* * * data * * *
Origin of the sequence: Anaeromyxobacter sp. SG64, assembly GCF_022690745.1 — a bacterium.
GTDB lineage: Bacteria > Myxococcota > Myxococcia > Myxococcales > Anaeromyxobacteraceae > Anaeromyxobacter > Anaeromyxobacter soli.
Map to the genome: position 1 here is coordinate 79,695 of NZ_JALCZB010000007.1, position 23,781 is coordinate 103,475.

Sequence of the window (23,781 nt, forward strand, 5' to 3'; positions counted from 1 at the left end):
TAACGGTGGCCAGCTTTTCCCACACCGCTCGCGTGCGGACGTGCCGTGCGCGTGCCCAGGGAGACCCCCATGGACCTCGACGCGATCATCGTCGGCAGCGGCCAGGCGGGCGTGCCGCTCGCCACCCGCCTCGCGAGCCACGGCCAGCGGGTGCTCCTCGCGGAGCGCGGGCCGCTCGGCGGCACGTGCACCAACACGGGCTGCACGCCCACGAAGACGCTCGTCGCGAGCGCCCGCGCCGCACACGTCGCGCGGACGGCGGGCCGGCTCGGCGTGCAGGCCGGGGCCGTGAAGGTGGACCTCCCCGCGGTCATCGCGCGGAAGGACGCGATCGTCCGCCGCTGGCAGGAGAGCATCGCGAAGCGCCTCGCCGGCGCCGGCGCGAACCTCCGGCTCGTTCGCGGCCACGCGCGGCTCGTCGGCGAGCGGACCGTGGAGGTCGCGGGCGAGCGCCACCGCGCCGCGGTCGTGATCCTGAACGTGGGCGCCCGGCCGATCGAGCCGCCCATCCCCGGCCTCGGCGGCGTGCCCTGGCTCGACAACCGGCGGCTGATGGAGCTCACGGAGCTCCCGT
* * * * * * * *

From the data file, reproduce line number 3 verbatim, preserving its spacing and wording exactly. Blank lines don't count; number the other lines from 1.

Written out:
Map to the genome: position 1 here is coordinate 79,695 of NZ_JALCZB010000007.1, position 23,781 is coordinate 103,475.